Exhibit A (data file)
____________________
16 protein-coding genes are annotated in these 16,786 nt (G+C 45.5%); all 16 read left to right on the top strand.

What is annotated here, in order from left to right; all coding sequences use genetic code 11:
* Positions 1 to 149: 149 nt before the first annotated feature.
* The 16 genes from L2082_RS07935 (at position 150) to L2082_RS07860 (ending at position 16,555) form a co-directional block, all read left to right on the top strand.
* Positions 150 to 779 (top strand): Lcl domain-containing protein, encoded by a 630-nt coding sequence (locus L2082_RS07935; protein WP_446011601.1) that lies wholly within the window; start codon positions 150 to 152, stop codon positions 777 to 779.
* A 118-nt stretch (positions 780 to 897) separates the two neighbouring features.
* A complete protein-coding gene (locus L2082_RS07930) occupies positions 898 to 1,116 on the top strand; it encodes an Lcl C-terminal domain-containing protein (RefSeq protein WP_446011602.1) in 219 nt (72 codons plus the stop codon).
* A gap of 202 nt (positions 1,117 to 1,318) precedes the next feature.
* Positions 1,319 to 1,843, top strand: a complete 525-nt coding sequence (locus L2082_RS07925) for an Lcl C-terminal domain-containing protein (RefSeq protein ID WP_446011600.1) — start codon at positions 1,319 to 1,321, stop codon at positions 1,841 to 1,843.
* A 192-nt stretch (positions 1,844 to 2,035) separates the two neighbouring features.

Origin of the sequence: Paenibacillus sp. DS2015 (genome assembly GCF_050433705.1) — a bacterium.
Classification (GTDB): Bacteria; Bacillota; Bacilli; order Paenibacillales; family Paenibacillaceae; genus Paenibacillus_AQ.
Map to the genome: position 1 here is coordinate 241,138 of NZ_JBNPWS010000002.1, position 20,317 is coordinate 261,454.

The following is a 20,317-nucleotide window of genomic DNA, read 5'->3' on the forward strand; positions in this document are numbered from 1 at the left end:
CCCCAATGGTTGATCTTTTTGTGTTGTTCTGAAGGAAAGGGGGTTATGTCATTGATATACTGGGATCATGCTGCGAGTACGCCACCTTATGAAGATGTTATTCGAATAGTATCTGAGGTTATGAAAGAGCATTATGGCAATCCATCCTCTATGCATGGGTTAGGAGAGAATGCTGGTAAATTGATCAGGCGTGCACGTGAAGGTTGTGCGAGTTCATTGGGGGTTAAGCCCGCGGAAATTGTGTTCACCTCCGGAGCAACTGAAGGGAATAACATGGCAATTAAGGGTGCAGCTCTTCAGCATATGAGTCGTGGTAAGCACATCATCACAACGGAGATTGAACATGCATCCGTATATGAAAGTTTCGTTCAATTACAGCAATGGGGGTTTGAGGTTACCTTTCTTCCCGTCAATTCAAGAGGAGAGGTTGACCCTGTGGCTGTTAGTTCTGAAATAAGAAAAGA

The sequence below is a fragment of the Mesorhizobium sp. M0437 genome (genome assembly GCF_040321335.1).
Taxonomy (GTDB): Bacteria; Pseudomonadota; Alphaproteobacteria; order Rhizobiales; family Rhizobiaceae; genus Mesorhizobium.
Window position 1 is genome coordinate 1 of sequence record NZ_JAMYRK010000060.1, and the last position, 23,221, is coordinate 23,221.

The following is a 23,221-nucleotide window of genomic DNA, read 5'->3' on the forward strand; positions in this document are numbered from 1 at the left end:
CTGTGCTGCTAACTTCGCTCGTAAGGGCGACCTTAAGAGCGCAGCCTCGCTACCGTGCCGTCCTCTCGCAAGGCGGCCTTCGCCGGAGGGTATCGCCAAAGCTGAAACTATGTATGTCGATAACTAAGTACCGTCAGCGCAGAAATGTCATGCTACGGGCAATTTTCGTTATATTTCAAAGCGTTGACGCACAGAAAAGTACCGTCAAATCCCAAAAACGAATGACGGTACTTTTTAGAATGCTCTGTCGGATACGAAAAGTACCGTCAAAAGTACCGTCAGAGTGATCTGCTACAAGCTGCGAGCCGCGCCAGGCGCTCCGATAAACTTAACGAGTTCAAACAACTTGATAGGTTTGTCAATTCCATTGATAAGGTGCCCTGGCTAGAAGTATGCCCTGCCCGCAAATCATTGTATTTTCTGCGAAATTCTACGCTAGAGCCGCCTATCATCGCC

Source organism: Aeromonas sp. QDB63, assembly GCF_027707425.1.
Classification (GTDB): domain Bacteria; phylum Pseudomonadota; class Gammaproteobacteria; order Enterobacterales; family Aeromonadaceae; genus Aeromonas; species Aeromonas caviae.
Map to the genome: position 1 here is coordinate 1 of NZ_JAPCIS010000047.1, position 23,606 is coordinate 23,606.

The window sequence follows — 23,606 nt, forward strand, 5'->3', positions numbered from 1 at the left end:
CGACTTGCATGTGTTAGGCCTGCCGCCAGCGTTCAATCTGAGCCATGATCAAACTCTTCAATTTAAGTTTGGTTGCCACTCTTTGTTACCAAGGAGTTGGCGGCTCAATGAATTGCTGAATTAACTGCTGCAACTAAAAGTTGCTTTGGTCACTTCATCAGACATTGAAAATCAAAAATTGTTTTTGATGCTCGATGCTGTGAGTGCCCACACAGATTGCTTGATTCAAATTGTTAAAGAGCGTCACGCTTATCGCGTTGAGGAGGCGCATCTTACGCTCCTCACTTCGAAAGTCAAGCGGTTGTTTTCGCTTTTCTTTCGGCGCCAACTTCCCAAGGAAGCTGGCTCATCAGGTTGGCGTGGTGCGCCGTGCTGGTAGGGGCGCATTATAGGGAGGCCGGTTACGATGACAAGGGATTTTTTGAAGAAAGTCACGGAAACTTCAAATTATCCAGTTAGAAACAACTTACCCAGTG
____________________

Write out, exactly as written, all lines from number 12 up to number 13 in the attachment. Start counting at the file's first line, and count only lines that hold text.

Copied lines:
Classification (GTDB): Bacteria; Bacillota; Bacilli; order Paenibacillales; family Paenibacillaceae; genus Paenibacillus_AQ.
Map to the genome: position 1 here is coordinate 241,138 of NZ_JBNPWS010000002.1, position 20,317 is coordinate 261,454.